Come together to serve and honor the legacy of Reverend Martin Luther King Jr for approximately an hour long walk through the Port Neighborhood and learn about Cambridge’s Black and Brown history, learning from community members and residents to reflect on how Martin Luther King Jr. might respond to the current events, challenges and success of the Port area with its deep rooted history of residents that have shaped all of Cambridge.
Join us at Starlight Square in Central Squares’ cultural district (84 Bishop Allen Dr.) at 12:30 to gather with friends, view murals by local artists, visit and support area cafes and shops. Make an impact flyer to take on the walk while listening to community leaders sharing ideas with a lens on how past and present have collided to form a vibrant Port community—often overlooked by folks living and visiting Cambridge. The Community Walk will start at 1pm and take approximately 1 hour. Volunteers in red caps will direct you and point to signage that highlights information that will inspire you to start conversations about equity, social and racial justice. More information on the route and particular sites with music, art and inspiration highlighted will be shared on our social media sites. We can’t wait to see. Let’s keep everyone safe; please wear a mask on the walk.
For the MLK Community Walk, Many Helping Hands 365 is proud to partner with My Brother’s Keeper Cambridge, The Community Art Center, Margaret Fuller Neighborhood House, Central Square BID, History Cambridge, The Robert and Janet Moses Youth Center, St. Paul AME , Cambridge Arts, Cambridge NAACP.
On this map you will find our approximately one hour walking route and points of interest along the way including historical buildings and places of worship, public murals, community gathering places, pantries, food centers and more
St Bartholomew's Episcopal Church has been a presence in the community for over a hundred years and services mainly the Afro-Caribbean residents of the city.
Designated a National Historic Landmark in 1984 the Margaret Fuller Neighborhood House is one of the oldest center for community and culture in the Cambridge community. The center provides educational services with academic and social enrichment programs and a food panty providing emergency needs. Throughout its history, it has always maintained the basic goals of a Settlement House: “To provide focus, education, recreation, and orientation for its surrounding community; to be the socializing vehicle whereby the middle class and working class could meet…”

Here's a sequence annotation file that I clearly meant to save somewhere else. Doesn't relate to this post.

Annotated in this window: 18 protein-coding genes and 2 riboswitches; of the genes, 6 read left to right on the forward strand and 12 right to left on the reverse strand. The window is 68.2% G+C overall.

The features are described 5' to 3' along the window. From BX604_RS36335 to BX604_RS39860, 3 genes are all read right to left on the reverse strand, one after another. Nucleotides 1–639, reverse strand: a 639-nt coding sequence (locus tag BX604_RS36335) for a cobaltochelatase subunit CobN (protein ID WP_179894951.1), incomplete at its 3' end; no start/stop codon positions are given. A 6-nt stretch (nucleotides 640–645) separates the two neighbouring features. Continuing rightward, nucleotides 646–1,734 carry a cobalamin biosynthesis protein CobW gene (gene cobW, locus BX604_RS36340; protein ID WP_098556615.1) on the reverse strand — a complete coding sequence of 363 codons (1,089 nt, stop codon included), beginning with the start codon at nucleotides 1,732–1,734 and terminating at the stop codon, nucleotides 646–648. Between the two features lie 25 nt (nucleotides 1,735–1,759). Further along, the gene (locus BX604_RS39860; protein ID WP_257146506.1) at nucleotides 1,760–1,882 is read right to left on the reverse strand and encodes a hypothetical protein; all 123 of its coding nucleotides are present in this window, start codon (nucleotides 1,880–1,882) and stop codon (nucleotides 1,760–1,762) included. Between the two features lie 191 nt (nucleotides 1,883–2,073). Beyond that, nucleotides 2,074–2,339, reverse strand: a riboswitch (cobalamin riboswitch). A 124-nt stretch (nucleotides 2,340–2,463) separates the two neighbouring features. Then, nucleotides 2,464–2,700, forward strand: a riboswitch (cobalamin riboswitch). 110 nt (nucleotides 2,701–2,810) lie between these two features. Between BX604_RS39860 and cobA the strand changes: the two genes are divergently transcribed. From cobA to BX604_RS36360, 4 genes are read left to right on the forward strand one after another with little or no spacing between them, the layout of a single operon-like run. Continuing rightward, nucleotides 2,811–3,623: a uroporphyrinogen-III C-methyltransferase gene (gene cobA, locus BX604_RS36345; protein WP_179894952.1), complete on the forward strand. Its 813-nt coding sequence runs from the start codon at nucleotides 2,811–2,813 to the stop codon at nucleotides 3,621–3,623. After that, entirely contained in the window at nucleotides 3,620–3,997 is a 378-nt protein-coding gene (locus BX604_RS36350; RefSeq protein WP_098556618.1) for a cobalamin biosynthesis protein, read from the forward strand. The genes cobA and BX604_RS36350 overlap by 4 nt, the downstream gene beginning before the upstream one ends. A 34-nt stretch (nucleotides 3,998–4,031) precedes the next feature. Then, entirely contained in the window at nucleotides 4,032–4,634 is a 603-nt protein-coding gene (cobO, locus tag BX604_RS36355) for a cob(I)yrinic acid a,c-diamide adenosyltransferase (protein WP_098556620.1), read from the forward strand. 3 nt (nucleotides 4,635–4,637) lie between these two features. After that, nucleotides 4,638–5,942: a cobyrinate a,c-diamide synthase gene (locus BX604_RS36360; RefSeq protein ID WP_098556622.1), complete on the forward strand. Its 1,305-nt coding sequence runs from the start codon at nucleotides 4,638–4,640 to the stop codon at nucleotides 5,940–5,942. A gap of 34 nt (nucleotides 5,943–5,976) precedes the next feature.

Reverend Martin Luther King Jr. gave a sermon at this historic church on June 20, 1954. The end of slavery and the Civil War brought many work opportunities for southern blacks, and with the rise of industrialization. A steady stream of former slaves and sharecroppers, particularly from the Tidewater area of Virginia, came to the Boston area to fill the many domestic and service labor jobs vacated by Irish and Italian immigrants as they headed to the factories in New England. They joined with the population of free blacks already living here to bolster the economy in Cambridge with their sweat and toil. Into this milieu, Union Baptist Church was born."A quick glance at its activities, gleaned from news accounts, tell of a fellowship that took the education of its children very seriously, and held social uplift at the forefront of its mission.” (Union Church website) A beautiful stained glass window in the church is of Charlotte Hawkins Brown, devoted patron and second President of Wellesley College-she became nationally known as an educator, lecturer, civil rights activist, author, and cultural leader.
By the 1920s, Black residents — consisting not only of African Americans but also a large influx of Barbadians and Jamaicans who came seeking jobs — made up nearly 5 percent of Cambridge’s population. They resided largely in the lower Port neighborhood, in Central and Porter Squares, and along Walden Street between Richdale Avenue and Mead Street. The ensuing decades brought disruptive government-enforced housing segregation, including the 1938 razing of a low-income tenement neighborhood. In its place, two low-income housing developments were built side by side in the late 1930s to early 1940s, and they practiced segregation in housing assignments, with Newtowne Court primarily for white and Washington Elms for Black residents.
Moses Youth Center celebrates the work of Robert Moses and his family who pushed for STEM education as a civil right. The Department of Human Services at the Moses Youth Center provides vital programs for youth and adults including education, recreation, after school programs and community engagement.
Over 2,000 Throng Church to Hear Martin Luther King, Alabama Bus Boycott Leader”-read the Cambridge Chronicle of January 14, 1960 Today this church, standing tall in Central Square is closed for renovations and a merger of two congregations made up of primarily Black and Asian congregants is underway.